Global firms are endeavoring to take the pulse of the recovering Chinese market, with some making long-awaited business trips and others staying on top of the latest policy moves.
For Oliver Blume, chairman of the Board of Management of Volkswagen AG, his recent business trip to China proved a definite source of optimism.
"China is the most important market for us, and we will continue to expand our product lineup in the country," Blume said in an interview with Xinhua.
Right after the Spring Festival holiday, Blume used a full week to visit the cities of Beijing, Changchun, Shanghai and Hefei, exchanging ideas with his Chinese colleagues, business partners and representatives from local governments.
Such face-to-face talks and intensive onsite visits have led to a deeper understanding of the Chinese market. "We predict that the Chinese automobile market will sustain its recovering momentum in 2023, and the market prospect of new energy vehicles is particularly bright," said Blume.
Bullish on China's economy, he said Volkswagen would build new technology partnerships in the Chinese market.
Volkswagen AG is not the only global heavyweight seeking to accurately understand the Chinese economy to enable it to grasp market opportunities.
After China optimized its COVID-19 response, dozens of multinationals have reached out to the Ministry of Commerce for assistance in arranging their business visits in China, Shu Jueting, a spokesperson of the ministry said earlier at a press conference.
To better meet the needs of multinationals, Shu said the ministry would strengthen regular exchanges with foreign-invested companies and overseas business associations and fully implement the national treatment of foreign-funded firms.
On Wednesday at a news briefing dedicated to foreign businesses in China, Vice Minister of Commerce Sheng Qiuping reaffirmed China's commitment to continuously advance opening-up.
Sheng introduced in detail the positive signals released by this year's government work report, as well as the country's favorable conditions for foreign firms to expand their investment, including a growing market scale, extended incentives from opening-up policies and new growth momentums that are emerging.
Leon Wang, executive vice president of pharmaceutical company AstraZeneca, showed a keen interest in China's policy environment and paid particular attention to the government work report.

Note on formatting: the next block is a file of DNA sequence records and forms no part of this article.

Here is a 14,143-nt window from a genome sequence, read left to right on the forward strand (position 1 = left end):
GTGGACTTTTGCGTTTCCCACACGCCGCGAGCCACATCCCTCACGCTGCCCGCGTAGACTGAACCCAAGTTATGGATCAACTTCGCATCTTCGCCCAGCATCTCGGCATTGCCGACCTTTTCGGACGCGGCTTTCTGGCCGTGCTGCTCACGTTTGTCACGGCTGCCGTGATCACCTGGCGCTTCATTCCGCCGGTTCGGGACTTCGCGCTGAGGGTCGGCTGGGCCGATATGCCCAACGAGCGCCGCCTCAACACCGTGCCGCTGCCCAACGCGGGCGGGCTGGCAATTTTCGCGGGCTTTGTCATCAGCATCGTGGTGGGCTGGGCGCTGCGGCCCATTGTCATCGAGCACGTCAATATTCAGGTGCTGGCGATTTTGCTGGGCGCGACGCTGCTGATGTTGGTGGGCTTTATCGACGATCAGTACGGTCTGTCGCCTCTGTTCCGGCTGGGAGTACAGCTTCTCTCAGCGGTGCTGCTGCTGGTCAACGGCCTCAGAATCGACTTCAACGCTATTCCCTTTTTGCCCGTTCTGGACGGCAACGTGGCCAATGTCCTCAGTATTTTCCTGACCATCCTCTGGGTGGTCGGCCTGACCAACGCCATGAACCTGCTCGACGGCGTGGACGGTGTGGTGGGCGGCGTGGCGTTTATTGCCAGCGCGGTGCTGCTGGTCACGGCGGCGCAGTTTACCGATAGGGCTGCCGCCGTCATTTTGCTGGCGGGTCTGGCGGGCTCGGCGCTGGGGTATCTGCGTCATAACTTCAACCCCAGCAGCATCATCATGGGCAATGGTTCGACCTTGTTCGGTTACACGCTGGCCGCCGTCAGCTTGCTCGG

"China has renewed its pledge to intensify efforts to attract and utilize foreign investment in this year's government work report. We think the country's further opening-up and a better business environment for overseas companies can be expected," said Wang.
"As one of the world's biggest medical markets, China has become AstraZeneca's most important growth engine," he said.
In 2023, AstraZeneca will speed up research and development in China, and rely on its regional headquarters in Beijing, Guangzhou, Wuxi, Hangzhou, Chengdu and Qingdao to promote whole industry integration.
The company is also looking forward to the Boao Forum for Asia and China Development Forum in late March, and will hold offline activities themed as "AstraZeneca R&D China Science Day" in Shanghai.
A recent survey conducted by the American Chamber of Commerce in South China also pointed to growing optimism, as over 90 percent of the surveyed companies said they considered China to be one of their most important investment destinations, with 75 percent of the respondents planning to reinvest in China in 2023.
Official data from the Ministry of Commerce shed light on the investment dynamics. In the first two months of 2023, foreign direct investment in the Chinese mainland, in actual use, expanded 6.1 percent year on year to 268.44 billion yuan (or 39.71 billion U.S. dollars).
The International Monetary Fund (IMF) has raised its projection for China's economic growth in 2023 to 5.2 percent. Morgan Stanley, Goldman Sachs and other investment banks have also revised their forecasts upwards.
With the synergy effect of various policies in play, China's economy is expected to pick up and again become an important "locomotive" of global economic growth, said Zhang Ming, deputy director of the Institute of Finance under the Chinese Academy of Social Sciences.
For Leon Wang, the year's official growth target of around 5 percent is a strong suggestion of China's determination to stabilize its economy.
"We have also seen the country's resolution in optimizing and deepening reform in the service sector, which is a shot in the arm for AstraZeneca," he said.